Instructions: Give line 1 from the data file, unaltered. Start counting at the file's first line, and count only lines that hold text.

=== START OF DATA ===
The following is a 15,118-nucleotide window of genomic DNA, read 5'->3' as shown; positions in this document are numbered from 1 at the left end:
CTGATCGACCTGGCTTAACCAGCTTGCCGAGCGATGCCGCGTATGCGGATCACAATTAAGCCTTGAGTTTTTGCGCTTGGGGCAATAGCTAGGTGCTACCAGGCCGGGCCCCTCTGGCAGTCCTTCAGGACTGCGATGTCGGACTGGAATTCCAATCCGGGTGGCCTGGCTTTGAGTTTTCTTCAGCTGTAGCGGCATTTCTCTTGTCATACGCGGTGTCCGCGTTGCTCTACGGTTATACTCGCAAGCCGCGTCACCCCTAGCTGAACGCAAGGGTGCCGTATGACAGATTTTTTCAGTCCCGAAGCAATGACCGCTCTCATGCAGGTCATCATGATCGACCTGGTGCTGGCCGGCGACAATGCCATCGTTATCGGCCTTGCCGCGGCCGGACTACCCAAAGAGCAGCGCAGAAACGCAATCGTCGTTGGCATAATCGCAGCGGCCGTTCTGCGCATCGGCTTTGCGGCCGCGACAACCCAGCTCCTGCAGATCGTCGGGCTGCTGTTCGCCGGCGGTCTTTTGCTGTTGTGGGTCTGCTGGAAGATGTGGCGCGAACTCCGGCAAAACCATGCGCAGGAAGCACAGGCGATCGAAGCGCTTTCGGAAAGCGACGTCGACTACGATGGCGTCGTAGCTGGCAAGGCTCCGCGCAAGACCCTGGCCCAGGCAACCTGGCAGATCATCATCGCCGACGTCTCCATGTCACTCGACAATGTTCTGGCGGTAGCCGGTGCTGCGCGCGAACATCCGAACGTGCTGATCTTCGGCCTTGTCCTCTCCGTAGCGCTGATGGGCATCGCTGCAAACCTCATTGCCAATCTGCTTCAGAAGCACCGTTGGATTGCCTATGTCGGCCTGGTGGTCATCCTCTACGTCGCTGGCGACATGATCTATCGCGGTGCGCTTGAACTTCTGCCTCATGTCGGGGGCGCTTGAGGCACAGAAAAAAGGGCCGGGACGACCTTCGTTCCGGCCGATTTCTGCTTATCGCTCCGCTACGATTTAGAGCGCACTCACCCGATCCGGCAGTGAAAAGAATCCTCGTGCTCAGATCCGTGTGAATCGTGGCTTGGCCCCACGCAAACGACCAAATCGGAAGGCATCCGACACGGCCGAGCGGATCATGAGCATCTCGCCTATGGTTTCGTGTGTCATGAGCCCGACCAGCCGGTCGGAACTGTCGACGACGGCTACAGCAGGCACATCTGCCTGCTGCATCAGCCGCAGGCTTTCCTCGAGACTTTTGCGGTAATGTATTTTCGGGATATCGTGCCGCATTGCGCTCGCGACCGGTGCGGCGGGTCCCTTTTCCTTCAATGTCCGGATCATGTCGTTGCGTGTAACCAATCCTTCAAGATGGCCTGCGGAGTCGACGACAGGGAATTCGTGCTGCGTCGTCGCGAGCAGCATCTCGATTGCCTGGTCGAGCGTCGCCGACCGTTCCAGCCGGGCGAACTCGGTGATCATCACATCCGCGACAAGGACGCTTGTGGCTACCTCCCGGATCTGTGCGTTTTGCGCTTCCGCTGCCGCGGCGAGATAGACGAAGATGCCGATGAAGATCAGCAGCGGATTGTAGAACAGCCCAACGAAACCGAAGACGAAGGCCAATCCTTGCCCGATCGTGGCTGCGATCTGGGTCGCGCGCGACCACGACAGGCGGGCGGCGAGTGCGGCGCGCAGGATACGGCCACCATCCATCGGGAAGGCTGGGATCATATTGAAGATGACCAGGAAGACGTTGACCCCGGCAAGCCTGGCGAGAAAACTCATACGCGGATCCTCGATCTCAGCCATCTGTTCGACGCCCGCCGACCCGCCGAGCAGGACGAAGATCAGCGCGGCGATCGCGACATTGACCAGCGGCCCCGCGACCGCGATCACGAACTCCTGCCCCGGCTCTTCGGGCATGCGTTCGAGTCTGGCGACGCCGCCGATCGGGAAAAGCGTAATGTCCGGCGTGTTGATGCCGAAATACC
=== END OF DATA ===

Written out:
The following is a 15,118-nucleotide window of genomic DNA, read 5'->3' as shown; positions in this document are numbered from 1 at the left end: